Ever get lost in a great story, and forget to notice the world outside? Once, I was so wrapped up in Gone Girl on the London tube that I completely failed to notice that I’d passed my stop at Westminster and was in fact at Waterloo. I’m not the only one to get caught up in a story on the morning commute. The weirdly endearing Instagram page ‘Hot Dudes Reading’ captures handsome New Yorkers reading on the subway, oblivious to a stranger’s sneaky smartphone camera.
Long working hours and busy lives mean less time for reading. For many, the daily commute on public transport represents a regular, twice-daily pocket of precious reading time. Readers are using the commute as a time and space to indulge in books, share suggestions and discover new titles (even if that’s just by a sneaky glance at books that others are reading). A fabulous blog called Subway Book Review shares reviews and photographs directly from commuters. The founder has said “The subway feels like a microcosm of the New York literary world. Within one car, you can find it all: self-published work, the next bestseller and beloved classics.”
Publishers have long recognized the importance of the daily commute in the reading lives of their customers. Crucially, they can use this space to market titles direct to consumers. Penguin founder Allan Lane started out by selling cheap paperbacks directly to railway travelers, seeking readers in this non-traditional reading space. Nowadays, publishers can market titles by offering them for free on public transport. Penguin Random House US have started a program offering free eBook and audiobook excerpts to Acela Express train travelers. Penguin Random House UK just partnered with taxi app Hailo to give away titles to passengers for World Book Night. Legend Press recently announced a partnership with Virgin Trains to launch and promote its newest book collection with free titles at stations. Hot Key Books boosted the success of We Were Liars by delivering copies to tube commuters in a campaign hashtagged #booksontheunderground.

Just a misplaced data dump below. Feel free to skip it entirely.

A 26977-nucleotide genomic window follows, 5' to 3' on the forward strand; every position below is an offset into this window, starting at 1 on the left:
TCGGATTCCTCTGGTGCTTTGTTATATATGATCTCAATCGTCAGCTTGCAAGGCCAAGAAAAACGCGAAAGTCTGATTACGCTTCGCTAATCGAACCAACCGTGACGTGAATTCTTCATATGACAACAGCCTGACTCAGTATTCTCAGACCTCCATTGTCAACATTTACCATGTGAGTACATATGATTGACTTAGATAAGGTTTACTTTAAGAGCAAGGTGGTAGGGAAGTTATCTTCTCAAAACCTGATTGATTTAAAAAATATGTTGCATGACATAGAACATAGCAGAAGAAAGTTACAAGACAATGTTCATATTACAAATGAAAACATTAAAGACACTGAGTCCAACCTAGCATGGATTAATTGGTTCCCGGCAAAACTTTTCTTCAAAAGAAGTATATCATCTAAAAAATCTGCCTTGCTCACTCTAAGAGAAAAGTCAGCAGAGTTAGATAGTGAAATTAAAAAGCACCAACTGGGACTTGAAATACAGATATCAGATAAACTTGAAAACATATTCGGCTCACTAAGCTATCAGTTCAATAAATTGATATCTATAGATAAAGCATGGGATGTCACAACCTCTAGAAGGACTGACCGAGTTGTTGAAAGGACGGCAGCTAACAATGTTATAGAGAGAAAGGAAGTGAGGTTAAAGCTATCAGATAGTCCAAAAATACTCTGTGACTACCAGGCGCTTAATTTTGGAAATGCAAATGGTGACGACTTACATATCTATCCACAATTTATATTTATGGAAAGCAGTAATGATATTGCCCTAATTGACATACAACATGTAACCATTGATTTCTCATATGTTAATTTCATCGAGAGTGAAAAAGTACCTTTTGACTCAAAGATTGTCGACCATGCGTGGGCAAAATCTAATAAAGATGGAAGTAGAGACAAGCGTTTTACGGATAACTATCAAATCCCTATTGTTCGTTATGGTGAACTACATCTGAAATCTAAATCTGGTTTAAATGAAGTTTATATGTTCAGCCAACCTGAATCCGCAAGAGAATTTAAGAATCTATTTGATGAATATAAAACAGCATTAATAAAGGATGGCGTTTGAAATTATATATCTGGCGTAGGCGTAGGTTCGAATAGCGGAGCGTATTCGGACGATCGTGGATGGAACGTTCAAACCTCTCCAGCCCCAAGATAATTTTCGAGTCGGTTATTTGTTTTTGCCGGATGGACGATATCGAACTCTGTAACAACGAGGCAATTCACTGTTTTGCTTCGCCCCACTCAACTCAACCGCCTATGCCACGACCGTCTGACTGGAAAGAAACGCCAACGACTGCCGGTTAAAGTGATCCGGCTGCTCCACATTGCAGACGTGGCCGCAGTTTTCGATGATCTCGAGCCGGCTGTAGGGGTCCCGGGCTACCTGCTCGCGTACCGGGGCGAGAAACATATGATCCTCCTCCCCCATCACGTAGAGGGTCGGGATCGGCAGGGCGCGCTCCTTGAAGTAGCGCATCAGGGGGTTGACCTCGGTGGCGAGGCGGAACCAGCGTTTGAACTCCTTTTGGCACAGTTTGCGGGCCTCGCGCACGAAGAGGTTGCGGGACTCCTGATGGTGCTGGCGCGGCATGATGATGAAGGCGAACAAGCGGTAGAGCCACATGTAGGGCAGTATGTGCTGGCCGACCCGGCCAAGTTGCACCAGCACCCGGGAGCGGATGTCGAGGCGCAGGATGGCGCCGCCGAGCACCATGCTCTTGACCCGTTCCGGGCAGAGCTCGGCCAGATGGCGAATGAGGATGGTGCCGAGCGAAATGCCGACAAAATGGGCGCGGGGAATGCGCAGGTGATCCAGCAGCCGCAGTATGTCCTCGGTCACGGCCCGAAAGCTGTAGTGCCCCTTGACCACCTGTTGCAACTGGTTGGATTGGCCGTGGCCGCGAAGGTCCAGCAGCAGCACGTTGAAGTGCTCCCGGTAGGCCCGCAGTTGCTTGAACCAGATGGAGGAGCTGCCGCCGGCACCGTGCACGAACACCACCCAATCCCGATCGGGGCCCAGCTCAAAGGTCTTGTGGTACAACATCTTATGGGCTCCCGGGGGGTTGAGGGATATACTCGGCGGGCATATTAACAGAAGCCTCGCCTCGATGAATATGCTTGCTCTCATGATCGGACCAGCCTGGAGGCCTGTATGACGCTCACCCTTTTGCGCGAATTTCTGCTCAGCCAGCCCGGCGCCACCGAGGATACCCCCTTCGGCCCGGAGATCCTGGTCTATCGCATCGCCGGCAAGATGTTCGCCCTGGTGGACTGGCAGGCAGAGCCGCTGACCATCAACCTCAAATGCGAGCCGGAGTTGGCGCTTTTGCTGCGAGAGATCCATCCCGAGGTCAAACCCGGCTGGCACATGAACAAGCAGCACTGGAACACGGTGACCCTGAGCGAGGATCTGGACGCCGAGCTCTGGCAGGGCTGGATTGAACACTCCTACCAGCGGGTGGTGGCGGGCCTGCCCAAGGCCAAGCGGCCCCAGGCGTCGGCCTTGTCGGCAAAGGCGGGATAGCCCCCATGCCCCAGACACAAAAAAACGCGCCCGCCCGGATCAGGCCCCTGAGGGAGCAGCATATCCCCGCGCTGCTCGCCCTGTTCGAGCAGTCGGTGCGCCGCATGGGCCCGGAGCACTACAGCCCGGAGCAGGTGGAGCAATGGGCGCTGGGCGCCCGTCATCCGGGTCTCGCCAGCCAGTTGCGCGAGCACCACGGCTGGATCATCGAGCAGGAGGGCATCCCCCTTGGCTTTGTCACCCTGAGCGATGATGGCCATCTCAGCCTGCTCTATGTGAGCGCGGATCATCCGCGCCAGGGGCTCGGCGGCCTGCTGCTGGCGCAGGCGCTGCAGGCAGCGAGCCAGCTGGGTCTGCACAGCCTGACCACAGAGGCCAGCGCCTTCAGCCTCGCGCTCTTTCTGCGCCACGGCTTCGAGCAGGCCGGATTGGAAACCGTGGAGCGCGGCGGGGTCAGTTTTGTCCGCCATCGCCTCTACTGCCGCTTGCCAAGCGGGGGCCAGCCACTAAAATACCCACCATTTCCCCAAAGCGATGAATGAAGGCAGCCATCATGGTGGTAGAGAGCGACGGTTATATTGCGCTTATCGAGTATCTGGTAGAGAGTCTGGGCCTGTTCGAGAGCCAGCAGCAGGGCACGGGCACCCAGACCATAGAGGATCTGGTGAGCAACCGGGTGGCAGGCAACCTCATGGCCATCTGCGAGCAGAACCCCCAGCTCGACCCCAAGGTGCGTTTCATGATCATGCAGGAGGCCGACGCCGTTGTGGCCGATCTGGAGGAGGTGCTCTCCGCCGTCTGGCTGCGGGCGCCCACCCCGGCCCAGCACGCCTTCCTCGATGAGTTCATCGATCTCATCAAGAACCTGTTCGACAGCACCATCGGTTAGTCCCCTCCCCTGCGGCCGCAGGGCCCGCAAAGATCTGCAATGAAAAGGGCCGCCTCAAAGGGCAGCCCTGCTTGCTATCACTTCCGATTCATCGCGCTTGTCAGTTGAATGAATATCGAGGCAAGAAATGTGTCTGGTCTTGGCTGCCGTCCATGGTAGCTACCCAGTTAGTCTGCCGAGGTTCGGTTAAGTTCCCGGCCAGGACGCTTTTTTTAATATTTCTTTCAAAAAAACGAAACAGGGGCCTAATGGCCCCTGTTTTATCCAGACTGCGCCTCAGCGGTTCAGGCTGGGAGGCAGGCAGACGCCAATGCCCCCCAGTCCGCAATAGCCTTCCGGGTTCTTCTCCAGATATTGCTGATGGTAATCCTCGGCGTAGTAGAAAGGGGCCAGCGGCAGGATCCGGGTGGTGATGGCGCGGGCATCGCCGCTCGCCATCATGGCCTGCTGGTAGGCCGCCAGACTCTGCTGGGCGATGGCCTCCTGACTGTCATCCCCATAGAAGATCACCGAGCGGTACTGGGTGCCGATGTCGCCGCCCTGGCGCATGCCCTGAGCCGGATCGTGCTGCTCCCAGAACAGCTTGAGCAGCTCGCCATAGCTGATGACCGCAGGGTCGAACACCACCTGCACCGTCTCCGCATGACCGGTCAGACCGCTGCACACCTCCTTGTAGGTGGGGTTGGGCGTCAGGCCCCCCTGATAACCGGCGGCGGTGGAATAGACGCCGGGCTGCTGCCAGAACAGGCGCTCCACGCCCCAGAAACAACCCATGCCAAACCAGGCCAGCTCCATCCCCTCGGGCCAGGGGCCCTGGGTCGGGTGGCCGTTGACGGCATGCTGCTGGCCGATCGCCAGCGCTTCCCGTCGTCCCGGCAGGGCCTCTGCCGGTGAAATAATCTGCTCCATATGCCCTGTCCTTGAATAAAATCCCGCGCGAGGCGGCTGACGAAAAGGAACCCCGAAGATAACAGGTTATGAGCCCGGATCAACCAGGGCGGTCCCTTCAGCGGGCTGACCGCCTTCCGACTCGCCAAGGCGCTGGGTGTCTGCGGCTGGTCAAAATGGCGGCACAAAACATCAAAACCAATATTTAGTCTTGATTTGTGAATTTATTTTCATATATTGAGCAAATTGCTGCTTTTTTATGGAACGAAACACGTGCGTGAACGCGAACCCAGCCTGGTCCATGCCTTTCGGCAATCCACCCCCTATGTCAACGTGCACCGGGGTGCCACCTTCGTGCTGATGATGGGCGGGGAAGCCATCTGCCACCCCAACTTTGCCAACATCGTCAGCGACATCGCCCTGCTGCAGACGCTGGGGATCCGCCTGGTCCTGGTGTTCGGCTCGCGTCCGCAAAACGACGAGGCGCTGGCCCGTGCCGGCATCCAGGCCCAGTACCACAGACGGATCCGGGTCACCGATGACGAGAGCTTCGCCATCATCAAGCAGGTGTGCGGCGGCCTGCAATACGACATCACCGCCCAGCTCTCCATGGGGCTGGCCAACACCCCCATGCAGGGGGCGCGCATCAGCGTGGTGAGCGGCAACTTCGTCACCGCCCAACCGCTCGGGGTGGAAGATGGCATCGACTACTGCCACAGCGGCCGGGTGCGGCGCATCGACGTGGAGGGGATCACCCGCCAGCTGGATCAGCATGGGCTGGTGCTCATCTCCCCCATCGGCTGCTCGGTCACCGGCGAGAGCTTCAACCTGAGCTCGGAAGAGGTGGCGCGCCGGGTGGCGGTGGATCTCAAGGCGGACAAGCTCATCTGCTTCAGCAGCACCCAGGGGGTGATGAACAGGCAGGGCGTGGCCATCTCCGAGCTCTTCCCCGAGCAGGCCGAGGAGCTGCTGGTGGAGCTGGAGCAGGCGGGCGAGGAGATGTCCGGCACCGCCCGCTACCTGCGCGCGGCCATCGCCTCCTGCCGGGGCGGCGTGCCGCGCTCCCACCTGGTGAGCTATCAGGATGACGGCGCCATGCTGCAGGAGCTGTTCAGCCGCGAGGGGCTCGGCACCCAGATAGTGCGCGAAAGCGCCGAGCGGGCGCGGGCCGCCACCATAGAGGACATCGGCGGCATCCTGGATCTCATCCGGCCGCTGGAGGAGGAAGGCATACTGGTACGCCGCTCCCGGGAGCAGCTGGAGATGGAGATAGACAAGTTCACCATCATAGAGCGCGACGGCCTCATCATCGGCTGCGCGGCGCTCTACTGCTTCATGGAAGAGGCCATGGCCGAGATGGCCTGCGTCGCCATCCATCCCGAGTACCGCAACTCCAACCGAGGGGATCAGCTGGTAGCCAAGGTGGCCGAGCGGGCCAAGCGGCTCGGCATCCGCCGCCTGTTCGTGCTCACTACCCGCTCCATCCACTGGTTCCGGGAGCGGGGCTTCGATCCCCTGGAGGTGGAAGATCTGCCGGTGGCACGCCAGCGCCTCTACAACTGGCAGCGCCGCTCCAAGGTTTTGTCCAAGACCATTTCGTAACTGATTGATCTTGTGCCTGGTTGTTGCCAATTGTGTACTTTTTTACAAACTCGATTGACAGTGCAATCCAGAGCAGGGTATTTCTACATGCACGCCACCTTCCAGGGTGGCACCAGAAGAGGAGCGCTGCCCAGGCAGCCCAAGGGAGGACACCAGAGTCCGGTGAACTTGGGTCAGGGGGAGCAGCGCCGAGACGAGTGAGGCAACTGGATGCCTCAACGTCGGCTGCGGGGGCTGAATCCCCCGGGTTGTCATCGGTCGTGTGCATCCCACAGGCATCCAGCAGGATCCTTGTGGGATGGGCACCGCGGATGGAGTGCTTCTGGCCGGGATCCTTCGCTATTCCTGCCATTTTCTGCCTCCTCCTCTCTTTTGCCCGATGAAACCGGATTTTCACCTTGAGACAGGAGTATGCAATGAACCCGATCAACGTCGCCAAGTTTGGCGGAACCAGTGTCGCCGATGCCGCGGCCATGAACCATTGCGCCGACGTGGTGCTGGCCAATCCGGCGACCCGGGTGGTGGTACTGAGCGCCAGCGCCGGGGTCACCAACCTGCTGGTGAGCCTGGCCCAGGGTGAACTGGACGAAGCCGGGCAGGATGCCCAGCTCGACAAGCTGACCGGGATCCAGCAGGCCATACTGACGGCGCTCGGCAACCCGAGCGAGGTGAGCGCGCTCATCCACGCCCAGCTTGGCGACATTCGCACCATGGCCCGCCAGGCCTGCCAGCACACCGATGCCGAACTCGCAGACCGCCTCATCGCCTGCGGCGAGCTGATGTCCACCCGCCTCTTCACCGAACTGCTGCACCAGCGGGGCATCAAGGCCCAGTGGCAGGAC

Commuters represent a large and ready group of readers who are likely to see a book as a pleasant diversion on a boring journey. In turn, dozens of other commuters will see the book cover and might be intrigued. The novelty of getting a free book might also prompt readers to tell their friends and work colleagues, or post on social media. All of this creates a positive buzz around the title. It’s highly effective marketing.
So next time you get lost in a book on the train, think about the social reading space that you temporarily inhabit. And if you want people to read your book on the train, leave your book on the train.
Author: Aoife Dowling
Content Distribution Executive
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